An account of the particularities of the imployments of the English men left in Virginia by Sir Richard Greenevill under the charge of Master Ralph Lane Generall of the same, from the 17. of August 1585. until the 18. of June 1586. at which time they departed the Countrey: sent and directed to Sir Walter Ralegh.THAT I may proceede with order in this discourse, I thinke it requisite to divide in into two parts. The first shall declare the particularities of such parts of the Countrey within the maine, as our weake number, and supply of things necessarie did inable us to enter into the discovery of. The second part shall set downe the reasons generally moving us to resolve on our departure at the instant with the Generall Sir Francis Drake, and our common request for passage with him, when the barkes, pinnesses, and boates with the Masters and Mariners meant by him to bee left in the Countrey, for the supply of such, as for a further time meant to have stayed there, were caryed awa
Richard Hakluyt, The Principal Navigations, Voyages, Traffiques, and Discoveries of the English Nation, The third voyage made by a ship sent in the yeere 1586, to the reliefe of the Colony planted in Virginia , at the sole charges of Sir Walter Ralegh. (search)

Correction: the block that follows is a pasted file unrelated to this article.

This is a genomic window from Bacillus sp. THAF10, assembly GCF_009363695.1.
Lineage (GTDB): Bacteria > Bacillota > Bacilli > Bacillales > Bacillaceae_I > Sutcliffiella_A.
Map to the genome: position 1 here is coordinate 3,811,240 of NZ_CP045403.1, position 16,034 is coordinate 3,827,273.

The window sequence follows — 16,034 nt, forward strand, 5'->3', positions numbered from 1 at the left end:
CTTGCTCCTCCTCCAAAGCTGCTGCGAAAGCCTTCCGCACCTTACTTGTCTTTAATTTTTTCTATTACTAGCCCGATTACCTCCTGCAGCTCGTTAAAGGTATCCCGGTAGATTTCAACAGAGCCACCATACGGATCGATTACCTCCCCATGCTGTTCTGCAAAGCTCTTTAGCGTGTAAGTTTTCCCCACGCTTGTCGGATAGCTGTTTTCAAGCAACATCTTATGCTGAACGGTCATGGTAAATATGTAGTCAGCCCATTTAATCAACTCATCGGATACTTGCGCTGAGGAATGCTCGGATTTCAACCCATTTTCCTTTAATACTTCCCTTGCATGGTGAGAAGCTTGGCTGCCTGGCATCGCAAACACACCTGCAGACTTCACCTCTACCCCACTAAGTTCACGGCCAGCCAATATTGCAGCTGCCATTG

The third voyage made by a ship sent in the yeere 1586, to the reliefe of the Colony planted in Virginia , at the sole charges of Sir Walter Ralegh.IN the yeere of our Lord 1586 Sir Walter Ralegh at his owne charge prepared a ship of an hundred tunne, fraighted with all maner of things in most plentifull maner, for the supply and reliefe of his Colony then remaining in Virginia : but before they set saile from England it was after Easter, so that our Colony halfe despaired of the comming of any supply: wherefore every man prepared for himselfe, determining resolutely to spend the residue of their life time in that countrey. And for the better performance ofe from the sacking of Sant Domingo, Cartagena , and Saint Augustine, determined in his way homeward to visit his countreymen the English Colony then remaining in Virginia . So passing along the coasts of Florida , he fell with the parts where our English Colony inhabited: and having espied some of that company, there he ankered and
Richard Hakluyt, The Principal Navigations, Voyages, Traffiques, and Discoveries of the English Nation, A briefe and true report of the new found land of Virginia : of the commodities there found, and to be raised, aswell merchantable as others: Written by Thomas Heriot, servant to Sir Walter Ralegh, a member of the Colony, and there imployed in discovering a full twelvemoneth. (search)